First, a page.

QSFP to SFP adapters configuration and use with Cumulus Linux

The following article is a how-to use a QSFP-to-SFP adapter with Cumulus Linux, however, other vendors are really similar.

A QSA is basically used to convert a QSFP port (100G/40G) to a SFP format to insert a 10G or 1G adapter in it. It could be particulary useful if you have to deal with 10G LR lines on a full QSFP switch. Generally, the first option you have to get 10G ports is to use breakout cables, whether it is DAC/Twinax or AOC (Active Optical Cables). But those cables are generally fixed size and thus limited to “short-range” connections. If you want to have true “long-range” optics, one of the best option is to fallback on QSA adapters.

Let’s start on cumulus. First we need to breakout the port like we wanted 4x10G.

cumulus@switch:~$ cat /etc/cumulus/ports.conf | grep ^1=

Then configure the port like any other interface. Since we are just using one line on the breakout, only one sub-port is configured.

cumulus@switch:~$ cat /etc/network/interfaces | grep -A5 swp1s0
auto swp1s0
iface swp1s0
    alias TEST_QSA
    link-speed 1000

We can check our configuration then:

cumulus@switch:~$ net show interface | grep swp1s0
UP     swp1s0        1G    1500   Interface/L3  switch2 (swp1s0)  IP:

cumulus@switch:~$ net show interface swp1s0
    Name     MAC                Speed  MTU   Mode
--  -------  -----------------  -----  ----  ------------
UP  swp1s0  1c:ea:0b:a0:7d:e9  1G     1500  Interface/L3


IP Details
-------------------------  ----------------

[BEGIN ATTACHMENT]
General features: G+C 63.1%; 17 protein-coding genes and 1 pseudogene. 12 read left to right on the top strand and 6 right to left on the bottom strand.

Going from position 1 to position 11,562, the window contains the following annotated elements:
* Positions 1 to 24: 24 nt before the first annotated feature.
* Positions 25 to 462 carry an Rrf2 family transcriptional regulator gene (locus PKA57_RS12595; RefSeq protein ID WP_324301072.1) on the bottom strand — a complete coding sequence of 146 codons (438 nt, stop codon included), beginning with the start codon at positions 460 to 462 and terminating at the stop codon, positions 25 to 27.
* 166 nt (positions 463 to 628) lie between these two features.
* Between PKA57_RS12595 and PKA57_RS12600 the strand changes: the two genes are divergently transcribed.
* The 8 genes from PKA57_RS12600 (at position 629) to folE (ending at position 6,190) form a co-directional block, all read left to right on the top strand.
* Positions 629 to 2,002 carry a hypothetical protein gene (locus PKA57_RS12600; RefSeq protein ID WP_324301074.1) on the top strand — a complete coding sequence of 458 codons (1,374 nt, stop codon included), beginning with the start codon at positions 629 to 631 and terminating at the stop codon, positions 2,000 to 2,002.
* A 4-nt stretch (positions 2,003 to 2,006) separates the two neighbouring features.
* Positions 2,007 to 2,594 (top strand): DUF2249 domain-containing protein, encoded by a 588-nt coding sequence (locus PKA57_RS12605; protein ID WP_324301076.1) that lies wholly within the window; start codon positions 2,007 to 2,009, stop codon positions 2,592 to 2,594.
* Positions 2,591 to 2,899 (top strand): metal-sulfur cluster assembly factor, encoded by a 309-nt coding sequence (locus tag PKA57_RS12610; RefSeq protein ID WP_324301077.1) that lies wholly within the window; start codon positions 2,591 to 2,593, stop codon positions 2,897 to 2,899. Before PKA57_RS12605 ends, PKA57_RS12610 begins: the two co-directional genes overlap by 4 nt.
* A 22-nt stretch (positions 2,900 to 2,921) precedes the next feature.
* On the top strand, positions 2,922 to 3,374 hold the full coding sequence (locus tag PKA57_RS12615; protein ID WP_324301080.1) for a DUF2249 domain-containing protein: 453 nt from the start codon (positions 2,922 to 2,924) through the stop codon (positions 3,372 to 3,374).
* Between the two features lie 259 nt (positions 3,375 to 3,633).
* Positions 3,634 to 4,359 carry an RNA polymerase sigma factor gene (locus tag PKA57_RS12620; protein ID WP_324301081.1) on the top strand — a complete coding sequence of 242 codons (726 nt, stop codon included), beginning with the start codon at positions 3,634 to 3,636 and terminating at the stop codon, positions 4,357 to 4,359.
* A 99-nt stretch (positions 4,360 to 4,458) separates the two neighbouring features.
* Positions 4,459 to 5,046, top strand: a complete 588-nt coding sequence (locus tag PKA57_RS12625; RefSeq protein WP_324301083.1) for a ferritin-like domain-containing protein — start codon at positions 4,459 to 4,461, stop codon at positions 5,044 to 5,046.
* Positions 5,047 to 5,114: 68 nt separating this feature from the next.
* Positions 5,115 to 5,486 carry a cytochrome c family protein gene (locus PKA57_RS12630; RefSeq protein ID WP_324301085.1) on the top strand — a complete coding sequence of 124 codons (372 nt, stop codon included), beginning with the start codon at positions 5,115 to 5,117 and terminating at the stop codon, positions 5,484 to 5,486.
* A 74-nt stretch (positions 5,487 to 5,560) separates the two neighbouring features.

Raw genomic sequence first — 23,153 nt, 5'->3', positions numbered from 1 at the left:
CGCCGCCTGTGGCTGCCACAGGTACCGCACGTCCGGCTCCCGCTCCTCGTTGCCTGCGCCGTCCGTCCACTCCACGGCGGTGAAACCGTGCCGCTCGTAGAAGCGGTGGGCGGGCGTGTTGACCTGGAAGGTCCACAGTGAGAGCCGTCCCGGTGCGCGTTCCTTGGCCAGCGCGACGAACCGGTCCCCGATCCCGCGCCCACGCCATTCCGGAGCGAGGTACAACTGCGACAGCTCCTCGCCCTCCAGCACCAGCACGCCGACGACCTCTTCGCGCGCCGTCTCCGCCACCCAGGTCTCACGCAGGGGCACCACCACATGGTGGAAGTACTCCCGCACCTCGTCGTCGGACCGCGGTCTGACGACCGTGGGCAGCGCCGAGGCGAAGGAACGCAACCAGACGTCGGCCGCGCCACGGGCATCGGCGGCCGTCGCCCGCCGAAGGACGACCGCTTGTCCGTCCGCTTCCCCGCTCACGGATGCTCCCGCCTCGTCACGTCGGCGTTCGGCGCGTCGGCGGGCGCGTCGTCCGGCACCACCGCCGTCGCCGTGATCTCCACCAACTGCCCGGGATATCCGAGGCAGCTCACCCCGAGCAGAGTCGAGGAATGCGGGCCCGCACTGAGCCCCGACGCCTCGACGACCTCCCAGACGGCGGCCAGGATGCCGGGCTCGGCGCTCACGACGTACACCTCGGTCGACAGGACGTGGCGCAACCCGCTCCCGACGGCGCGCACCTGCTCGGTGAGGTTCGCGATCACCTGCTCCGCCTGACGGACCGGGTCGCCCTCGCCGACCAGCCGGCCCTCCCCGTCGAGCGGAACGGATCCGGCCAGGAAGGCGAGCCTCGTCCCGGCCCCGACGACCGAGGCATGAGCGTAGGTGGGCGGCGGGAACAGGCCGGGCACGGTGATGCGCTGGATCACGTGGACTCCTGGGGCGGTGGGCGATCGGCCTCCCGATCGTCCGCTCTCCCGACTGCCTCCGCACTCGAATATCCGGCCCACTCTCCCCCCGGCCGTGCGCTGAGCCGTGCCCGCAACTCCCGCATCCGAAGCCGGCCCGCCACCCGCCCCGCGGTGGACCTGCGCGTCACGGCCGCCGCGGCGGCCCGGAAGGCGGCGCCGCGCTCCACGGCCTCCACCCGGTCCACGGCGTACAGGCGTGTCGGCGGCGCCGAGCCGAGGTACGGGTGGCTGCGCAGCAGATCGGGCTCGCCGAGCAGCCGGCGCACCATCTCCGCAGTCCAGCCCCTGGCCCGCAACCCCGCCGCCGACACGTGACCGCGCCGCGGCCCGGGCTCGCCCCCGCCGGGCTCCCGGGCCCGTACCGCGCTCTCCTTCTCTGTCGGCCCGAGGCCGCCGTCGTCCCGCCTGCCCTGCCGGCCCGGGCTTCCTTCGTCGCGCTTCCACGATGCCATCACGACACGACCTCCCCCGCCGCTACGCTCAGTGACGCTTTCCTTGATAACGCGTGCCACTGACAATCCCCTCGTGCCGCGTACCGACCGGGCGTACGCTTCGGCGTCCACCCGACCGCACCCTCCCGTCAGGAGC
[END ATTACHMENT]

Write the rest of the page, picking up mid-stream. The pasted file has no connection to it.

IP Neighbor(ARP) Entries:  1

cl-netstat counters
-----  ------  ------  ------  -----  ------  ------  ------
18026       0       0       0  18031       0       0       0

LLDP Details
LocalPort  RemotePort(RemoteHost)
---------  ----------------------
swp1s0    swp1s0(switch2)

  Interface swp1s0 is up, line protocol is up
  Link ups:       0    last: (never)
  Link downs:     0    last: (never)
  PTM status: disabled
  vrf: default
  Description: TEST_QSA
  index 29 metric 0 mtu 1500 speed 1000
  Type: Ethernet
  HWaddr: 1c:ea:0b:a0:7d:e9
  inet6 fe80::1eea:bff:fea0:7de9/64
  Interface Type Other

And try a ping test:

cumulus@switch:~$ ping
PING ( 56(84) bytes of data.
64 bytes from icmp_seq=1 ttl=64 time=0.287 ms
64 bytes from icmp_seq=2 ttl=64 time=0.241 ms
64 bytes from icmp_seq=3 ttl=64 time=0.289 ms
64 bytes from icmp_seq=4 ttl=64 time=0.264 ms
64 bytes from icmp_seq=5 ttl=64 time=0.240 ms
--- ping statistics ---
5 packets transmitted, 5 received, 0% packet loss, time 3999ms
rtt min/avg/max/mdev = 0.240/0.264/0.289/0.023 ms

I tested to remove the link-speed, and it defaults to 10G as we broke down the port in multiple 10G lines, so it does not work.

cumulus@switch:~$ net show interface | grep swp1s0
DN     swp1s0        10G   1500   Interface/L3                    IP:

For the record it’s how the transceiver is detected. We have one transciever, replicated on the 4 lines:

cumulus@switch:~$ net show interface pluggables | grep swp25
swp1s0    0x03 (SFP)     FLEXOPTIX    T.C12.02.A        xxxxxxx       A
swp1s1    0x03 (SFP)     FLEXOPTIX    T.C12.02.A        xxxxxxx       A
swp1s2    0x03 (SFP)     FLEXOPTIX    T.C12.02.A        xxxxxxx       A
swp1s3    0x03 (SFP)     FLEXOPTIX    T.C12.02.A        xxxxxxx       A

Note, that I have recently learned, that you can have breakout DAC/AOC cables that are of “LR” type…